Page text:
I looked around the bedroom, studied the piles of clothes on the no-longer-in-use bassinet and the motley collection of jewelry and random beauty products on the top shelf of the dresser. I saw the dust-covered knickknacks on the dresser surface with the various clothes piled here and there. I leaned back and noticed the things littered on my second dresser.
I wished for a match to just burn it all down.
My home has steadily grown out of control in the clutter department. Just like mind clutter, the clutter of the home can really get me down if I allow it to. In fact, it becomes easier to ignore the clutter as I get more depressed until I wake up and open my eyes to just how bad it’s become.
I talked to my mother about wanting to just light a match and burn down the apartment. She mentioned I must be my father’s daughter because he’s talked about doing the same thing in their extra bedroom, which is also littered with piles of stuff. Truth be told, my mother said my apartment depresses her, which is a bit of a wake-up call for me.
Depression for me always involves letting the things around me fall apart into chaos. It probably looks differently for other people, and if you are the kind of person who likes to use your downtime to clean, please feel free to come visit me! This time around, my apartment seems to have deteriorated into the most chaotic and motley assortment of things everywhere.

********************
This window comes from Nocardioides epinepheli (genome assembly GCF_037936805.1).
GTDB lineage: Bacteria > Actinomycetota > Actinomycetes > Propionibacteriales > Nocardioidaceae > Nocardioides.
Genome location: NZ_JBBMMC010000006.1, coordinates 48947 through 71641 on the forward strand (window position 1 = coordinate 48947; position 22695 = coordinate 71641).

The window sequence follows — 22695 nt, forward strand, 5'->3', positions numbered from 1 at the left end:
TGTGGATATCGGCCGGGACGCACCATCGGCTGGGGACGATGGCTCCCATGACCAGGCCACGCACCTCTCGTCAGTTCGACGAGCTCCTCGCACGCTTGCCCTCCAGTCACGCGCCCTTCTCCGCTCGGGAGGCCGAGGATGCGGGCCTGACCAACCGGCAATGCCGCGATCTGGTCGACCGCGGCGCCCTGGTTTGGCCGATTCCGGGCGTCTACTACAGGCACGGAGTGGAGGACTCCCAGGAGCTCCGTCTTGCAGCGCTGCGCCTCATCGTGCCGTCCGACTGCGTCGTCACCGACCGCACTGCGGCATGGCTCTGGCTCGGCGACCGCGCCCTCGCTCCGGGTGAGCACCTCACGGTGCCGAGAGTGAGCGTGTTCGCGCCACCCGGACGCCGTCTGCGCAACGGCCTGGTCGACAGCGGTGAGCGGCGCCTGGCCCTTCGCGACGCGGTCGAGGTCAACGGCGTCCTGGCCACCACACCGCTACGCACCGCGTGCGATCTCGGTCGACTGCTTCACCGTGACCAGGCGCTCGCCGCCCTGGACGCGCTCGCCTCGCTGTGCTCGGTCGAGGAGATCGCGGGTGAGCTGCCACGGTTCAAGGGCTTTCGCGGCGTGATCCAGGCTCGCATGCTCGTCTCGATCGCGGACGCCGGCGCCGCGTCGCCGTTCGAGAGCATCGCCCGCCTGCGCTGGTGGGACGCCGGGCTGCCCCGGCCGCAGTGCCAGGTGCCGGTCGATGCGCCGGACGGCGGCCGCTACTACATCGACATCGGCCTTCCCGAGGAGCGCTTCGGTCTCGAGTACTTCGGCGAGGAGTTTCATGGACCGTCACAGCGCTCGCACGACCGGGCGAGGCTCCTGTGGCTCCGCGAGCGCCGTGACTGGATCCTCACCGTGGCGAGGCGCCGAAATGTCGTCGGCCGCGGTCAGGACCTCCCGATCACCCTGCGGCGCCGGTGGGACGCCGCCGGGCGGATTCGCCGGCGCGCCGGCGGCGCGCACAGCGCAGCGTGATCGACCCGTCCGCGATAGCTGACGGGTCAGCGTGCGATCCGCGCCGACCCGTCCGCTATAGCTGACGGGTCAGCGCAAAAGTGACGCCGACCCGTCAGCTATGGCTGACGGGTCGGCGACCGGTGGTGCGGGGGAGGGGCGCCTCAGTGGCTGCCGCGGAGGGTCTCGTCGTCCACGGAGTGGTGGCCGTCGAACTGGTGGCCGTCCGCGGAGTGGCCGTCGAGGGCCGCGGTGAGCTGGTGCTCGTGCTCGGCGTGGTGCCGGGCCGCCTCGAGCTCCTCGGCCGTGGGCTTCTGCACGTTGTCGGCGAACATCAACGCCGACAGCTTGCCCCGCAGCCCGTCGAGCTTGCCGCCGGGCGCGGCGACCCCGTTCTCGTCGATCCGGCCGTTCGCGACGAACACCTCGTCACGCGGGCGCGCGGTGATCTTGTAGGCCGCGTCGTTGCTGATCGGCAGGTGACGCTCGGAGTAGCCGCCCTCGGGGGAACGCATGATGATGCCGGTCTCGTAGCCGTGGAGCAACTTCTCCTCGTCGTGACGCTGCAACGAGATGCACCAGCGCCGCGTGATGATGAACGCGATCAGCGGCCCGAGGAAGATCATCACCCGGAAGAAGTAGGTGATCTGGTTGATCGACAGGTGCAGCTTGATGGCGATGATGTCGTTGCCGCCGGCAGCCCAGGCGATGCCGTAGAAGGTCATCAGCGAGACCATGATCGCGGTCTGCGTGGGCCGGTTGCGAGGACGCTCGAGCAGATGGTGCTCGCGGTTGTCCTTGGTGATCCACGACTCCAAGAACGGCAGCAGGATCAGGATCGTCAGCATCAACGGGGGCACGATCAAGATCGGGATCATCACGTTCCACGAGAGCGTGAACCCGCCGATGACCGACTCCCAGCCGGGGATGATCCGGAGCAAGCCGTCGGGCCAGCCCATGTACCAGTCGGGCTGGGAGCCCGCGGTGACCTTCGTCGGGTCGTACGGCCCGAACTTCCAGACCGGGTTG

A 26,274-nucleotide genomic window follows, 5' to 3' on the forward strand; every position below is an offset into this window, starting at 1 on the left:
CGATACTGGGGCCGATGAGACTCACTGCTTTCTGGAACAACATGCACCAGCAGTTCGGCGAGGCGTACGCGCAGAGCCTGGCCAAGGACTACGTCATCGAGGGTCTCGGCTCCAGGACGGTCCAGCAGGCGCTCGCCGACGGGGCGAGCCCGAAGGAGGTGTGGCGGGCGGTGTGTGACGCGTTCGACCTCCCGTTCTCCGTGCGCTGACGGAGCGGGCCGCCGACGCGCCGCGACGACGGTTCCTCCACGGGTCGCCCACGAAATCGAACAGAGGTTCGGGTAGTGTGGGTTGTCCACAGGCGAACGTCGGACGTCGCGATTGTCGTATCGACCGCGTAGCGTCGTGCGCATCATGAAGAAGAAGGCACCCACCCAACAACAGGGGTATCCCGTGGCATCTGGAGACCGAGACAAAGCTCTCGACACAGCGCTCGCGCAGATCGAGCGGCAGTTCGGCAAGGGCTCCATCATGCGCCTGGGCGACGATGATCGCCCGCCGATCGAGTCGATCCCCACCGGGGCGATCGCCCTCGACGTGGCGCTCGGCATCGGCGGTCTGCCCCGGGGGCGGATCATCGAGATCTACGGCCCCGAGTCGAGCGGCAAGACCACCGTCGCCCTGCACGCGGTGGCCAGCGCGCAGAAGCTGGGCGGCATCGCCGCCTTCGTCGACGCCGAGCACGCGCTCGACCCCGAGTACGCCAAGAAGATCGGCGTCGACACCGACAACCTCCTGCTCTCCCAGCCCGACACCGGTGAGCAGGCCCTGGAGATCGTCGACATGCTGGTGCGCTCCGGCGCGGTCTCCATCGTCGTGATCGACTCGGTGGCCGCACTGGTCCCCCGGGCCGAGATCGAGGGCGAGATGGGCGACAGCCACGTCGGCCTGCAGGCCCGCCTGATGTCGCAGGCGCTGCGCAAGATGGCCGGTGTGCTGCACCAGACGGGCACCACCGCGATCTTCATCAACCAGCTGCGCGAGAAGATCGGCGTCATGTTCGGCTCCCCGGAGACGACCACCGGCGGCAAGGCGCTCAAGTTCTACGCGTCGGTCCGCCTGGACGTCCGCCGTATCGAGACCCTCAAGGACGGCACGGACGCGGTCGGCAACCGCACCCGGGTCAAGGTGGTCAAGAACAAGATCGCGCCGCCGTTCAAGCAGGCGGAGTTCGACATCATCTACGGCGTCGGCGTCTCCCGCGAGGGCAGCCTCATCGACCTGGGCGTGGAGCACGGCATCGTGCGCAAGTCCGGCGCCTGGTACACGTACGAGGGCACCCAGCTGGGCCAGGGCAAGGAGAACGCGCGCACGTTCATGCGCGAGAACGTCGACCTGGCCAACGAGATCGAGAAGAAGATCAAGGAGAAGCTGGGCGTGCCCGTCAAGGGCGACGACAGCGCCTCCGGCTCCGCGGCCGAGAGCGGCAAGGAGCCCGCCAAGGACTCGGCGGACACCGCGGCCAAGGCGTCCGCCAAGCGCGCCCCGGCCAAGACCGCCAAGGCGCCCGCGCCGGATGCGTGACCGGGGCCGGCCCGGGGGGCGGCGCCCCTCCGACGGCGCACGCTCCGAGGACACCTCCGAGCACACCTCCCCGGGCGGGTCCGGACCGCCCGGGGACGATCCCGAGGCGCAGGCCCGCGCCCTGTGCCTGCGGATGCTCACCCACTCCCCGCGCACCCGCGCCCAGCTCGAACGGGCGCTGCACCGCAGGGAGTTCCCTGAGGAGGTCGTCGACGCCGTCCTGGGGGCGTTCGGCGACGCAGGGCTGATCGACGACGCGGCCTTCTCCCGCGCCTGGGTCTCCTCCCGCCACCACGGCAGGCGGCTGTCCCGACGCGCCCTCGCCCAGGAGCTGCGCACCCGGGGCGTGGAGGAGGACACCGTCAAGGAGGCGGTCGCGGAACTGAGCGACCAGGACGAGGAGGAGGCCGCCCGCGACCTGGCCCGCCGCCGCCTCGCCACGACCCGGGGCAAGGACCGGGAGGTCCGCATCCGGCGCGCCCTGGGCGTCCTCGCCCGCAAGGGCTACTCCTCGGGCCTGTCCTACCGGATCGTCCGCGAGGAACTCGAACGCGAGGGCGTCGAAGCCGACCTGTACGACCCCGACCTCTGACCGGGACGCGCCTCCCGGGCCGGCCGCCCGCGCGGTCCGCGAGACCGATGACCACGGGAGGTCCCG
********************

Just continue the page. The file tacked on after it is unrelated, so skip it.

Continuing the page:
My son’s clothes are strewn across the couch, baby food jars hide under the kitchen table, and junk mail piles under the coffee table. A collection of used q-tips sits on my bathroom counter, and used toilet paper rolls never make it to the trash can. Gross, I know. I’m being brutally honest in this post because if I don’t, I might never find the motivation for change.
I plan to have a garage sale with a friend soon and thought it was time to really reevaluate all my stuff. So what did I do? I went to the top shelf of my dresser and pulled everything out. I piled handfuls of jewelry, a collection of OPI nail polish, my Jamberry nail stickers, hair ties, my jewelry box, costume pieces, and extra buttons all on my bed. I took a few pictures for posterity’s sake (there you go, Emmeric!) before tackling the mass of stuff.
By the time it was all said and done, I emptied out over 40 snack-sized bags of jewelry for the garage sale, tossed tons of old lotions and perfumes, and selected a small number of pieces to keep for myself. I dusted the shelf and settled the remainder back into the dresser, thinking what a great job I’d done.
Then I looked around my bedroom and the rest of the apartment.